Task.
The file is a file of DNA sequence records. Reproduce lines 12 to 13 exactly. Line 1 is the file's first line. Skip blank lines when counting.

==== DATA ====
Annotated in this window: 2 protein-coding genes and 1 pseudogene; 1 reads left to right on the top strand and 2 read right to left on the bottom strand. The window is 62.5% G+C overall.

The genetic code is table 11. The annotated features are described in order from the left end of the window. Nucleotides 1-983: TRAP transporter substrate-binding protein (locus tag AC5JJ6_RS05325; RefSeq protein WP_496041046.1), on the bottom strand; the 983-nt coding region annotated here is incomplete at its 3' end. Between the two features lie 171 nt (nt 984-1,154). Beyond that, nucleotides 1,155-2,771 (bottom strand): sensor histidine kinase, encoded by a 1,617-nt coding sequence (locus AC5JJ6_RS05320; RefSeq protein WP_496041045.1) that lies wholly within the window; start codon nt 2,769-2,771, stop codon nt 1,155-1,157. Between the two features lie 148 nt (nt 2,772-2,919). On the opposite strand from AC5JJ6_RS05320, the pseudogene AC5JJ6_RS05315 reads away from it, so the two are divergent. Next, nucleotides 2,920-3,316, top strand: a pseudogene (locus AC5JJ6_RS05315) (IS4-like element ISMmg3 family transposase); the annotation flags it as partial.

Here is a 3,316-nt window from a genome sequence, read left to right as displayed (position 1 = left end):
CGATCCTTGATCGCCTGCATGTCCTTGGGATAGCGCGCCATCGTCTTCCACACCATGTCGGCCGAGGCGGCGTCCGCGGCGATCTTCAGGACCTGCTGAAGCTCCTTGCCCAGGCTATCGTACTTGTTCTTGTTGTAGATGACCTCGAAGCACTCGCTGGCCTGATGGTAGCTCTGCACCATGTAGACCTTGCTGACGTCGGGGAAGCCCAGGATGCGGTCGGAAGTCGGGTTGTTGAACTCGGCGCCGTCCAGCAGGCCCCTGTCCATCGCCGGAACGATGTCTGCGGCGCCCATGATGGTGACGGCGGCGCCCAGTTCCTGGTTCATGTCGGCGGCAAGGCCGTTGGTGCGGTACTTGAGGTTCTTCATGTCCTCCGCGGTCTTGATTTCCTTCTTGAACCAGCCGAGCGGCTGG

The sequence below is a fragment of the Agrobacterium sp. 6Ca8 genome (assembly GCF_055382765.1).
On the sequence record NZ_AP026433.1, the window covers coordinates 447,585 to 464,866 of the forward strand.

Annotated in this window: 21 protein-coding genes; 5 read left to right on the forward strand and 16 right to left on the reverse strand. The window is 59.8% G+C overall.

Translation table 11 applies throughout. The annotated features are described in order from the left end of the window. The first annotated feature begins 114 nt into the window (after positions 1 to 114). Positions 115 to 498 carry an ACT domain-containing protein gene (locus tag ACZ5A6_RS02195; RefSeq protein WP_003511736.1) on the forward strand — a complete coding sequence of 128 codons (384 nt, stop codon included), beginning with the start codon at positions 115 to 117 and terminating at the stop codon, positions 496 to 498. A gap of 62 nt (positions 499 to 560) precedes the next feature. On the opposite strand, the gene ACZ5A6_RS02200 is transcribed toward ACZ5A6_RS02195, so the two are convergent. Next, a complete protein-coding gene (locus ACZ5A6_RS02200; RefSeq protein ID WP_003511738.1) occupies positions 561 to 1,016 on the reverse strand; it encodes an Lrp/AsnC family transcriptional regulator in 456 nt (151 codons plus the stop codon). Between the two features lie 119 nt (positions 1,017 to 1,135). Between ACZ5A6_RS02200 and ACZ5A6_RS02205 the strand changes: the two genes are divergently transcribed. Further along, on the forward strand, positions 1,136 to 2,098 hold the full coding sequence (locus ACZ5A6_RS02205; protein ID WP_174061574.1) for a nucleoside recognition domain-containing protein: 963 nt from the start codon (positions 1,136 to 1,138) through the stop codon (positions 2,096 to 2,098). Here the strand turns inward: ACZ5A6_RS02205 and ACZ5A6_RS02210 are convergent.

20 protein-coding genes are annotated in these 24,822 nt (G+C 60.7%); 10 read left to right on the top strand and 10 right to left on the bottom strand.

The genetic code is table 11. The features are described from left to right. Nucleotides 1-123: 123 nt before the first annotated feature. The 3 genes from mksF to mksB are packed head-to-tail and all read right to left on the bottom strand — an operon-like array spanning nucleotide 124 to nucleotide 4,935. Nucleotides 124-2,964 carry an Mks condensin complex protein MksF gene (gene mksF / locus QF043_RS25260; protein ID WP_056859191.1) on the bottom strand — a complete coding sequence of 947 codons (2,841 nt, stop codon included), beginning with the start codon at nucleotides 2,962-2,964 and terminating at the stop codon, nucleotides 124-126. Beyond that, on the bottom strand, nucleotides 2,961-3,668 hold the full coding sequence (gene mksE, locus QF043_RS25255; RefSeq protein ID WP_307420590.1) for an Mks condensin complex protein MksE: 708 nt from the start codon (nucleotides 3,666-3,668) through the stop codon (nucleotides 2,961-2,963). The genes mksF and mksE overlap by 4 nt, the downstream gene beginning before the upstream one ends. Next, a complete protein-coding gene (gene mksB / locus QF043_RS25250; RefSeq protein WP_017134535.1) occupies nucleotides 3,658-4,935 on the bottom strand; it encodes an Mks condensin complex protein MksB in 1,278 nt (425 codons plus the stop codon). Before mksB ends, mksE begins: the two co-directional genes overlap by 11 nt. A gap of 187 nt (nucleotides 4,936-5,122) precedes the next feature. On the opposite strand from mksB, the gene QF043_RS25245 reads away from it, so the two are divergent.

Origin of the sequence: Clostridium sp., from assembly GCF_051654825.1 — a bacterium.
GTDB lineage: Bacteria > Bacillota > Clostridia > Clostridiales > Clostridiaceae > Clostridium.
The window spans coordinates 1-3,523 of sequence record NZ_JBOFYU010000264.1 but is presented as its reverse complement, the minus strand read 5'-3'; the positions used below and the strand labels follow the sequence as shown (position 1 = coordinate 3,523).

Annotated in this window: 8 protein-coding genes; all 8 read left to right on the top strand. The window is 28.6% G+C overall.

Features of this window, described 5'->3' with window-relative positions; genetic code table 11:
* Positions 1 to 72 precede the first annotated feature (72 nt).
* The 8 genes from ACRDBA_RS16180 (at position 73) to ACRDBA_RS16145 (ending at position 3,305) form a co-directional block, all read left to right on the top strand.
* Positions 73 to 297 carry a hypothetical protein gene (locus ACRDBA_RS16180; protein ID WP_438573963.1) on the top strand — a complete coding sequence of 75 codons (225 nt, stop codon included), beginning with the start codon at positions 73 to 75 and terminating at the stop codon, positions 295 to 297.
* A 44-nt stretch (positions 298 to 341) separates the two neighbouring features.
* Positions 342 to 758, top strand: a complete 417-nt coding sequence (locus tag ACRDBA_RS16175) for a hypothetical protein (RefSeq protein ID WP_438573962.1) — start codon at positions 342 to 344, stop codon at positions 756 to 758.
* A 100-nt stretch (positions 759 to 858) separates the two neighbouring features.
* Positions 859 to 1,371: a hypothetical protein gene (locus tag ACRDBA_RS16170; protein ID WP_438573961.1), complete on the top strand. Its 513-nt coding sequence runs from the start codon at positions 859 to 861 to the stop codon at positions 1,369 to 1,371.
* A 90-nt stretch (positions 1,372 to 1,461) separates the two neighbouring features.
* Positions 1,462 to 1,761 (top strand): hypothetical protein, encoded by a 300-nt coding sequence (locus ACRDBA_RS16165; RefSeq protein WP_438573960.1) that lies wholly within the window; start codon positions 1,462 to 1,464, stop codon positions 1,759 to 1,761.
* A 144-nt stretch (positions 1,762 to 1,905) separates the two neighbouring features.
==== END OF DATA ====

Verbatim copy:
GTDB lineage: Bacteria > Bacillota > Clostridia > Clostridiales > Clostridiaceae > Clostridium.
The window spans coordinates 1-3,523 of sequence record NZ_JBOFYU010000264.1 but is presented as its reverse complement, the minus strand read 5'-3'; the positions used below and the strand labels follow the sequence as shown (position 1 = coordinate 3,523).